2 months ago

Albemarle Tradewinds January 2016 Final5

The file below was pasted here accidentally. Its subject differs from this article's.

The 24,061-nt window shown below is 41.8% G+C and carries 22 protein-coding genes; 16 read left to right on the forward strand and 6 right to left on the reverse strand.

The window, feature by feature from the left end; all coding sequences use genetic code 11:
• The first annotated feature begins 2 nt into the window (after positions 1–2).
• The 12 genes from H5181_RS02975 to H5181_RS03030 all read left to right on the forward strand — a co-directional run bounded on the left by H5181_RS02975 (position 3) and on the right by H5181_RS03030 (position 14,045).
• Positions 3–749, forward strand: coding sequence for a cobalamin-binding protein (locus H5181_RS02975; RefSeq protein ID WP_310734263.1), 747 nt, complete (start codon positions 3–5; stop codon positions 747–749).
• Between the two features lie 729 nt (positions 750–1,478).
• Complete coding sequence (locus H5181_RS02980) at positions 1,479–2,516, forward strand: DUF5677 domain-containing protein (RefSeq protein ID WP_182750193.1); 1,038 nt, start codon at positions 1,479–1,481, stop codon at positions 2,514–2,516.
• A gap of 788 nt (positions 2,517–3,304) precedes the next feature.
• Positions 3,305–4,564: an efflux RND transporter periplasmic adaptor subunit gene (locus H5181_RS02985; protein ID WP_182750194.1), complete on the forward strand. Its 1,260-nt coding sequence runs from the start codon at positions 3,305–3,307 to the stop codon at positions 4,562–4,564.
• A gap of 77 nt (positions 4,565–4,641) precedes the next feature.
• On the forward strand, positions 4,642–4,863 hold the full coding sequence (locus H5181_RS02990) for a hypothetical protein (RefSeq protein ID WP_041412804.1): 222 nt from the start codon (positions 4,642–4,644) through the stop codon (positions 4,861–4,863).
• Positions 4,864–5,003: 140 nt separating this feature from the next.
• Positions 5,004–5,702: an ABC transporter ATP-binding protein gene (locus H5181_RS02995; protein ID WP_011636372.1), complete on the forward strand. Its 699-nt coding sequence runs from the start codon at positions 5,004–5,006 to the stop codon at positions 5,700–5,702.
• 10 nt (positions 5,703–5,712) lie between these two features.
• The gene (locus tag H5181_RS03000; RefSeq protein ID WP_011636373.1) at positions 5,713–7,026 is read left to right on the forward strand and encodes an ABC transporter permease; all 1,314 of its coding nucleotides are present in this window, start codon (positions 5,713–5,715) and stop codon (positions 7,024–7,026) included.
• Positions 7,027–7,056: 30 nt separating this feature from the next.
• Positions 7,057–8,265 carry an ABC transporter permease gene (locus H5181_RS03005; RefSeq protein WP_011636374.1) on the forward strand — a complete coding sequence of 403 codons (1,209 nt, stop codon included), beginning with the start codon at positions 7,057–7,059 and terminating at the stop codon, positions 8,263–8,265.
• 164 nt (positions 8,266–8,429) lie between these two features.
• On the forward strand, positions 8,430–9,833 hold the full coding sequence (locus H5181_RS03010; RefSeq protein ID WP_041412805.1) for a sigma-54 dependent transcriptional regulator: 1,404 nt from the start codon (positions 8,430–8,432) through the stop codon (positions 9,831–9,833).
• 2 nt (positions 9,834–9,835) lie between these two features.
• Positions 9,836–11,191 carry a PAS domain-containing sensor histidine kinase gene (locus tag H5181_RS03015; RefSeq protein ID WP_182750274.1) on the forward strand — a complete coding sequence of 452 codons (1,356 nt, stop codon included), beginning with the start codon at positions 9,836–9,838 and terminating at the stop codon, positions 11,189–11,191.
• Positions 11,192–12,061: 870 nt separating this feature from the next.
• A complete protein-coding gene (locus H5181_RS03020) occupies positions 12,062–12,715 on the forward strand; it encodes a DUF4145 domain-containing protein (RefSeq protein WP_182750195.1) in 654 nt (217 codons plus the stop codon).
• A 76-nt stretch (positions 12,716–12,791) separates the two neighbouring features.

January 2016

Northeast North Carolina